For Victorian grandeur with a modern twist, book Beaverbrook Hotel and Spa in Leatherhead. The 19th-century mansion has high-glamour rooms, a Japanese restaurant and for gimlets and mint-mango mocktails – Sir Frank’s Bar. Sleeping-wise there are also contemporary countryside-chic cottages in the Coach House, or whimsical rooms at the Garden House. The latter also houses a restaurant where plates of pillowy burrata with beetroot are served, followed by house-poached rhubarb with cream. Beaverbrook’s 470-acre grounds are another draw, with wildflower meadows, formal gardens, a shell grotto, hidden-in-the-woods tree house and excellent spa. From £385, room-only.

Stop by Sir Frank’s Bar at the Beaverbrook (Beaverbrook)

Nowhere beats the Merry Harriers in Hambledon for quirk. A popular-with-the-locals traditional 16th-century coaching inn – there’s still a Saturday meat raffle it has comfortable guest rooms and five kooky Shepherds Huts to stay in. These are a glamper’s dream, decked out with log burner, rainbow-hued alpaca throws, floral-print blinds and outdoor fire pit. In your down time, feast on burgers and Brit fare in the pub garden, hike to Hydon’s Ball or pop to the nearby Village Spirit Collective gin distillery. The best activity is hanging out with your fellow residents – a herd of spirited llamas who can be taken on guided treks through the countryside. Rooms from £125, Shepherd’s Huts from £195, B&B.

Other strong accommodation options include Dorking’s affordable White Horse Hotel (from £104, B&B), and spa hotel Pennyhill Park in Bagshot (from £405, B&B).

Where to eat and drink

After a food safari? Albury village has a cluster of artisan producers scattered around Silent Pool – a small spring-fed lake with glass-clear waters. Head to the family-run Albury Organic Vineyard for a through-the-vines tour and biodynamic wine tasting. The Surrey Hills have a similar geology to the Champagne region, meaning the sparkling wines and rosés produced here are sensational. Stop in at Mandira’s Kitchen for mango lassis and samosas, then pick up a wedge of delicious Norbury Blue at the Norbury Park Farm Cheese Co. shop. There’s also Silent Pool Distillers, famed for their citrusy gin (and its distinctive teal and gold bottle), and tours here examine Silent Pool’s eerie history and include a tasting session.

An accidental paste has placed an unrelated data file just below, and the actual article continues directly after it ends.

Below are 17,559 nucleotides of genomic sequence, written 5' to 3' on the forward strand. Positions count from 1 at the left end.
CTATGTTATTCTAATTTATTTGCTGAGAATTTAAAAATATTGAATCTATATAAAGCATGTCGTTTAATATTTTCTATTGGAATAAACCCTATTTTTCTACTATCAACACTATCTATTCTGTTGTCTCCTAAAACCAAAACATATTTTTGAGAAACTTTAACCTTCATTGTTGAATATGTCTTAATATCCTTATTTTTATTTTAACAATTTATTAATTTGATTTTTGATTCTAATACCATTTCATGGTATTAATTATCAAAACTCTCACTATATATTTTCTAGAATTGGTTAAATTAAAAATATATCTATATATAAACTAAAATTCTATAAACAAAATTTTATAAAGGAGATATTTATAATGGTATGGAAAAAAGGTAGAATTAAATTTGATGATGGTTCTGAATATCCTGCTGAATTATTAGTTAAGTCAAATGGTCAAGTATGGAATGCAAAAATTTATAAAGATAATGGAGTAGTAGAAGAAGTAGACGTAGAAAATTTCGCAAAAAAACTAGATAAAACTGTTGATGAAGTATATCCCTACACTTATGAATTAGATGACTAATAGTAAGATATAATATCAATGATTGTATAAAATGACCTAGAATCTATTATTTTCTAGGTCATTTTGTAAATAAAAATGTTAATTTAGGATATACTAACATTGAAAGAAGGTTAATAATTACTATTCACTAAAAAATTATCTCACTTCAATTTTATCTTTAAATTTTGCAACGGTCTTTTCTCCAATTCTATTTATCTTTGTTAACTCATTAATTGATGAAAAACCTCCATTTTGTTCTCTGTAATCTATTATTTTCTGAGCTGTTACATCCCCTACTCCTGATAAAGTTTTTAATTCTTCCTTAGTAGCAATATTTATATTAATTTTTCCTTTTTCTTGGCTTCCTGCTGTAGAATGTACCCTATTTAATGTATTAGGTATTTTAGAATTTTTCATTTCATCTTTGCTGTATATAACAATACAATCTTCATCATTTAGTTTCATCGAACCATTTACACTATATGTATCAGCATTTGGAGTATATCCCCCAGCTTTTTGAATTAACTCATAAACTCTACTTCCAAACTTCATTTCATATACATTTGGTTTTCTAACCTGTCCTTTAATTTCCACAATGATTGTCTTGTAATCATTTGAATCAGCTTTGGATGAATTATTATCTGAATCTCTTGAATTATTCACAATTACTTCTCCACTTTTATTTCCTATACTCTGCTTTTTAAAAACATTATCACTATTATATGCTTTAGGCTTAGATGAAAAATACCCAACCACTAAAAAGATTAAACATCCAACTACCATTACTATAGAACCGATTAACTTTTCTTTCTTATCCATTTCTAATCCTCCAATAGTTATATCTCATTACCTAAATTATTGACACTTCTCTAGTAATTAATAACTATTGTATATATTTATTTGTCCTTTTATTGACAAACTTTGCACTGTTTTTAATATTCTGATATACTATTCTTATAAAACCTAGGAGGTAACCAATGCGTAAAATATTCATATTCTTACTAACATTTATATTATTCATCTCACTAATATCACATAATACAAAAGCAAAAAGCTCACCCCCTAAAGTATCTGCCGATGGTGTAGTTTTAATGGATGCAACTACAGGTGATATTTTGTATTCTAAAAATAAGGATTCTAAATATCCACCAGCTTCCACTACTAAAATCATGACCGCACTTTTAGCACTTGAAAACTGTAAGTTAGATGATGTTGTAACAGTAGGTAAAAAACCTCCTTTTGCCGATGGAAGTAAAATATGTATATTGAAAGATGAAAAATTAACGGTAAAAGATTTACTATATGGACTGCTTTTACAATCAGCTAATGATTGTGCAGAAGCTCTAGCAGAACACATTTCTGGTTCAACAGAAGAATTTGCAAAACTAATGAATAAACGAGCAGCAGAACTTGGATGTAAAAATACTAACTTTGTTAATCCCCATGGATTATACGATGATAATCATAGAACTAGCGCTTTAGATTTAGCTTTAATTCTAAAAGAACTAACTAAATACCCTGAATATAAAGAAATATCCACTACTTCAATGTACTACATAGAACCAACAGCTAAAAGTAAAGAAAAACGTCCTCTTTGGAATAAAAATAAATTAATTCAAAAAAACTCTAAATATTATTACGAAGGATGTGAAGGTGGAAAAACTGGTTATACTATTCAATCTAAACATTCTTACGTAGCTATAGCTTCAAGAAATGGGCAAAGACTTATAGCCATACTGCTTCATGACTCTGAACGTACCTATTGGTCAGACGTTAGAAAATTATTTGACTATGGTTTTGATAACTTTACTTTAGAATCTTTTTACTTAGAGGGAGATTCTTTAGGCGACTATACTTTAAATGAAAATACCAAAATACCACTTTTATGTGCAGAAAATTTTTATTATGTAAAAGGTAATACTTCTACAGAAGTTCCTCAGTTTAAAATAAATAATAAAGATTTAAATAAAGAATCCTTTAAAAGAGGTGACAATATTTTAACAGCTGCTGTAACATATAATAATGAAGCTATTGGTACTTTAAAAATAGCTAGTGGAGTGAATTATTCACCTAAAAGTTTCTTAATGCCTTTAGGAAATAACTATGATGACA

Take a tour of Albury Organic Vineyard (Albury Organic Vineyard)

At Michelin-starred Sorrel in Dorking, helmed by Steve Drake, expect sophisticated dishes such as split pea, quail’s egg and BBQ hen of the woods on the tasting menu, while at the also Michelin-starred Clock House in Ripley, seasonal fare with a focus on British Isles ingredients takes centre stage. Ticking the box for local brews (Shere Drop ale), Sunday roasts and a cosy atmosphere – hello wooden beamed ceiling and candle lit nooks – is West Clandon’s Onslow Arms.

For culture and family thrills

Adrenaline rushes come thick and fast at Surrey’s duo of ride-packed theme parks, Chertsey’s Thorpe Park, and Chessington World of Adventures. Thorpe Park’s highlights include the 10-loop Colossus and super-soaker Tidal Wave log flume, while Chessington has the 520m-long Dragon’s Fury and a Gruffalo-themed lazy river.

Brooklands Museum in Weybridge – the site of the world’s first race track and the Brooklands Aerodrome – offers a deep-dive into the area’s motoring and aviation history. There are interactive exhibits, vintage cars, and aircraft – including Concorde – on display.

The Lightbox has contemporary exhibitions (The Lightbox Gallery and Museum)

Art buffs will enjoy Woking’s The Lightbox; previous exhibitions include David Hockney and Turner in Surrey, and its galleries house a changing roster of inspiring works.

Travel essentials

For more information and inspiration on what to see and do head to Visit Surrey.